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Mumbai runs because of its people, not rulers

By Mahesh Vijapurkar
June 20, 2012 14:37 IST
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If the city runs, it is thanks to the people who brave every odd. The city has to thank the people, not its governors for its survival, says Mahesh Vijapurkar.

When the grand building to house Mumbai's civic body was built, the then leaders had engraved the words Urbs Prima in Indis -- India's prime city, and had the reputation of being the best city at that time east of the Suez. A city to which people flocked, where fortunes were made, where working class came to be and in which everyone took pride for a variety of reasons.

By now, the city has morphed. From being urbs prima to merely a city which has utility, where everyone is taking out something and hardly giving anything back. Unlike, surely, the time when that engraving was put up where the city and the people had an emotional connection. The change has been so stark that the city civic body may as well take it down.

Especially so because if there is one single entity responsible for the city's decay where people are pushed to live on the edge, it is the Municipal Corporation of Greater Mumbai. Merely quoting the statistics and drawing comparisons would not do any more. What is the point of speaking about a budget equivalent to any small Indian state's, or the size of its population etc?

Mismanaging the city is by now the corporate philosophy of the civic body. It has its warts visible round the year -- unclean streets, piled up garbage, contaminated drinking water, storm water drains that cannot empty the city of the normal rainfall quick enough, stinking markets, sidewalks overcrowded with hawkers, potholes, et al. You name it and it scarily stares you in the face.

Sure enough, the citizens are insular too but from what I have heard from all the people I know is that they have been made blinkered too because the leadership has failed. Here, it is not the issue of an individual but the collective leadership as embodied in the civic body where the city fathers are seen as looters, not pace setters for a clean and working city.

Old timers who have seen a better Mumbai, especially till the 1950s, have a counter question posed to me. Would Mumbai have been in such tatters had the leadership been that of, say, Sir Phiroze Shah Mehta? Or has anyone among its bureaucrats shown the same zeal as Arthur Crawford, its first commissioner, did? They had feelings for the city, did not look at it as mere collection of statistics, including the people. If their successors had any, 60 per cent and more would not be in slums.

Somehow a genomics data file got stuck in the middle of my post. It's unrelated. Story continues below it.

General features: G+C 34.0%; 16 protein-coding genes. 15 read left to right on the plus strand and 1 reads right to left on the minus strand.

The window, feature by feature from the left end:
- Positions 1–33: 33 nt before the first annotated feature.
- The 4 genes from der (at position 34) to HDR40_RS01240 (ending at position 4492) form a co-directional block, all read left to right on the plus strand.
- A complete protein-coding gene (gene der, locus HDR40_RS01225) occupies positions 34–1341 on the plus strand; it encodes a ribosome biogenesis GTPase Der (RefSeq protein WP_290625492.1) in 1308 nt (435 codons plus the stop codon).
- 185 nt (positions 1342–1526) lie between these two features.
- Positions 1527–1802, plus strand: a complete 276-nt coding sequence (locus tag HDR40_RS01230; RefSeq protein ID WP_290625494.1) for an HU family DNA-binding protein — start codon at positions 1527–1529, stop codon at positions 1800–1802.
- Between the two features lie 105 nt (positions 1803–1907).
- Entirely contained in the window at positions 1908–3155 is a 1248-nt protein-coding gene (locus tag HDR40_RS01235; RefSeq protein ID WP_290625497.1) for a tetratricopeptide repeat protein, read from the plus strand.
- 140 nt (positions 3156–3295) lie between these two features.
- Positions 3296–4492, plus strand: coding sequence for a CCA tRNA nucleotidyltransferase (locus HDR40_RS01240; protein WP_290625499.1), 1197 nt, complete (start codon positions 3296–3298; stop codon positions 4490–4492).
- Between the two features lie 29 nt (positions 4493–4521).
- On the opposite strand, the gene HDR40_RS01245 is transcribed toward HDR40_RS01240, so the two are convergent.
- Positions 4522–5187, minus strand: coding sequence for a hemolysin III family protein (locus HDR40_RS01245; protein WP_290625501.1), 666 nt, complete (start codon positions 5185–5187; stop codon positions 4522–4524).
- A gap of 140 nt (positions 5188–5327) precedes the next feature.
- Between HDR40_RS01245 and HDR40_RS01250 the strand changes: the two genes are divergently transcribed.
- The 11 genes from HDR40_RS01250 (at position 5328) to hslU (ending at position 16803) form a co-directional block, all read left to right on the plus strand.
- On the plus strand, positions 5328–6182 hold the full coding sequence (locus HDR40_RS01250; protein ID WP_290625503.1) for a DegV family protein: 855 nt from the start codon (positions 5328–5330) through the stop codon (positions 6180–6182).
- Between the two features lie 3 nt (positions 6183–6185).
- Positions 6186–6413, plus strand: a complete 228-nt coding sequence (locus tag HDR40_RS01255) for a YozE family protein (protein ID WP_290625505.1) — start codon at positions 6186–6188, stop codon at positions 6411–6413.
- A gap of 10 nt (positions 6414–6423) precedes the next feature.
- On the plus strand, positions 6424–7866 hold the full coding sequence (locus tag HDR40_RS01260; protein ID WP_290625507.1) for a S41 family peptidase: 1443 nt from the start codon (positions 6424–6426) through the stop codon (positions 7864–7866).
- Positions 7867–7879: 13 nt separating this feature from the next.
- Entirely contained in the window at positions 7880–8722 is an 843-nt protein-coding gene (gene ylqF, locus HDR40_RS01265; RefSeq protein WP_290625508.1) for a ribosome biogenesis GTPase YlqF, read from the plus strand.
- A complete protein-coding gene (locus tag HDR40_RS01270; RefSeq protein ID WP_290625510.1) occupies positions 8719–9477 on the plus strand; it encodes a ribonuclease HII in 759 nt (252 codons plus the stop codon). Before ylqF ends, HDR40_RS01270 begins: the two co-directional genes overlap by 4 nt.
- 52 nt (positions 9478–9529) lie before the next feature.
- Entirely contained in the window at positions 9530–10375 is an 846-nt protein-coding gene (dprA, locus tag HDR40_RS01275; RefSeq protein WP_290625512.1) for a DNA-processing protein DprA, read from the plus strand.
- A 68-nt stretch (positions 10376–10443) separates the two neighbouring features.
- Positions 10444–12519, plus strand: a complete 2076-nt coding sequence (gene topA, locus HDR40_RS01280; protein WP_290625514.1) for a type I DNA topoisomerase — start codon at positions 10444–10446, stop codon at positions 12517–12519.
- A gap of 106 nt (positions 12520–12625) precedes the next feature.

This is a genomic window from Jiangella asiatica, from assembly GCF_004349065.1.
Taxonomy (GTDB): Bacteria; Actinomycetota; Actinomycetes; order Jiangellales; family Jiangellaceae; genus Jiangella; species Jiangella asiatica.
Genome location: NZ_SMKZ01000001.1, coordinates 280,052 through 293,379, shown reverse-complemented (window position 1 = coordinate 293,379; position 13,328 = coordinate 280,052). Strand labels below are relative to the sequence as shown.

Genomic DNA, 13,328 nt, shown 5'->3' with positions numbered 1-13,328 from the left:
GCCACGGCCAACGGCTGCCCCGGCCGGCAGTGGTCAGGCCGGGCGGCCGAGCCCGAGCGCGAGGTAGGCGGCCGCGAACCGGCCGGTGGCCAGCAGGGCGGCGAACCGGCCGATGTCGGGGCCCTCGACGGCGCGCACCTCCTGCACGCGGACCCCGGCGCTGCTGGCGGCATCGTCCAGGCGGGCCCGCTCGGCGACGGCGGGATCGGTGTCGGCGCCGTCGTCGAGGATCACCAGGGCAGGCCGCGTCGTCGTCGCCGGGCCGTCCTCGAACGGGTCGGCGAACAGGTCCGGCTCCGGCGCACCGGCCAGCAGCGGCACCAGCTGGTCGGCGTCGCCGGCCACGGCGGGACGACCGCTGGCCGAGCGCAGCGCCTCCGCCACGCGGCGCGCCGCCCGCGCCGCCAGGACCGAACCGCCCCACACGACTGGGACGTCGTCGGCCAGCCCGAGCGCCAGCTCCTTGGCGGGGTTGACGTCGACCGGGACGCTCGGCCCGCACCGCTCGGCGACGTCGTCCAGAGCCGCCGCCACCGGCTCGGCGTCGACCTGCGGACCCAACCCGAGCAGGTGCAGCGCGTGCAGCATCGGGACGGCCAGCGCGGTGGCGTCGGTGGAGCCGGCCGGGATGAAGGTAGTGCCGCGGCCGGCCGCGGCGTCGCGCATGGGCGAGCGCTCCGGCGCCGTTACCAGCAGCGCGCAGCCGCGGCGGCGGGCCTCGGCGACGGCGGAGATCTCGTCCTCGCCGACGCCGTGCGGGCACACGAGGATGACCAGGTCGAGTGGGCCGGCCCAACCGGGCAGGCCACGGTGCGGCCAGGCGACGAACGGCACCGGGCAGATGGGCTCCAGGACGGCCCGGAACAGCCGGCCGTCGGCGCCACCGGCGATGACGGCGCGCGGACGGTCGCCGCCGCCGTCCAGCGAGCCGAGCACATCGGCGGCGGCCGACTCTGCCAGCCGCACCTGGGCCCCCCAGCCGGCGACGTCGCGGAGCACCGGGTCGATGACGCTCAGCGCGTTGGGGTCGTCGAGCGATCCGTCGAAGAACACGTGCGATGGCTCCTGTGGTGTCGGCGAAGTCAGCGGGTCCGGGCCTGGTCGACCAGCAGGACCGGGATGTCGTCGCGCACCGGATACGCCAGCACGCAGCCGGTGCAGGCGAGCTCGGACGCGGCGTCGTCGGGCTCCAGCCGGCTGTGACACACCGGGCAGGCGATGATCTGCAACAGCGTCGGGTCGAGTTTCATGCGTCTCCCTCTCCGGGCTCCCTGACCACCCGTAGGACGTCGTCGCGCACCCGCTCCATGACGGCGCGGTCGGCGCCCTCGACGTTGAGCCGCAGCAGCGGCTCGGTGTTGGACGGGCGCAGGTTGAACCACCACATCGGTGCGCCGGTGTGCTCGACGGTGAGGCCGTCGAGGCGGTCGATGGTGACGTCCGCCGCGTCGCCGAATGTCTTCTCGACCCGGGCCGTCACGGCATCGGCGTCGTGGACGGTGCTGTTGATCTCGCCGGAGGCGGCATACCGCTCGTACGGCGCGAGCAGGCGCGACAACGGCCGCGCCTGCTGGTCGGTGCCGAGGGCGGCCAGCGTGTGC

It would be easy to argue that insularity of the population is what keeps the city dirty, for instance, but it is not the citizenry that lays out poor roads which cannot bear a single downpour before the dirty deal between the road-building contractors and the civic body's functionaries, both political and bureaucratic are graphically exposed. It is not the citizenry which allows fake billing on pretended trips of garbage compactors.

It is not the man-on-the-street who designs and develops projects to house people with every flaw and weakness -- including the human components involved -- in the city exploited. It is the money-throwing developer-builder class that has a vice-like grip on the city; they have not paid the fines and dues worth crores and the civic body has not bothered to collect it. There can hardly be a building without a violation encouraged or a blind eye turned to.

In just about every sector where the civic body comes in, one wonders if there at all is a civic body superintending the city. Its concerns not being citizen-centric, and therefore, city-centric, raises doubts about the very purpose of having a municipal corporation. Obviously, those who run it are grubby and an exceptional politician or a bureaucrat can hardly make a dent in the system. It is a system that can beat the citizen.

Fortunately the city is not dead, in spite of a civic body doing its best -- or worst? -- to kill it which obviates the possibility of a thorough post-mortem. But the best audit of the city is a good rain and the warts get exposed year upon year. From March onwards, newspapers carry reports about the plans and resolve of the civic body to keep the city running.

Come mid-June, the lies are exposed. Like how contractors have not cleaned the drains. Like how they bid at lower than impossible rates and execute very little of work. How blacklisting of contractors has no meaning because the same people bid with different letterheads and get the opportunity to make oodles of money.

This is a cycle that goes on and on without let. And the city suffers, each year taking it down a notch. This does not amuse the citizens. It only reduces the confidence in the city government. If the city runs, it is thanks to the people who brave every odd. The city has to thank the people, not its governors for its survival.

Mahesh Vijapurkar is a Thane-based commentator who takes the common man's perspective seriously.

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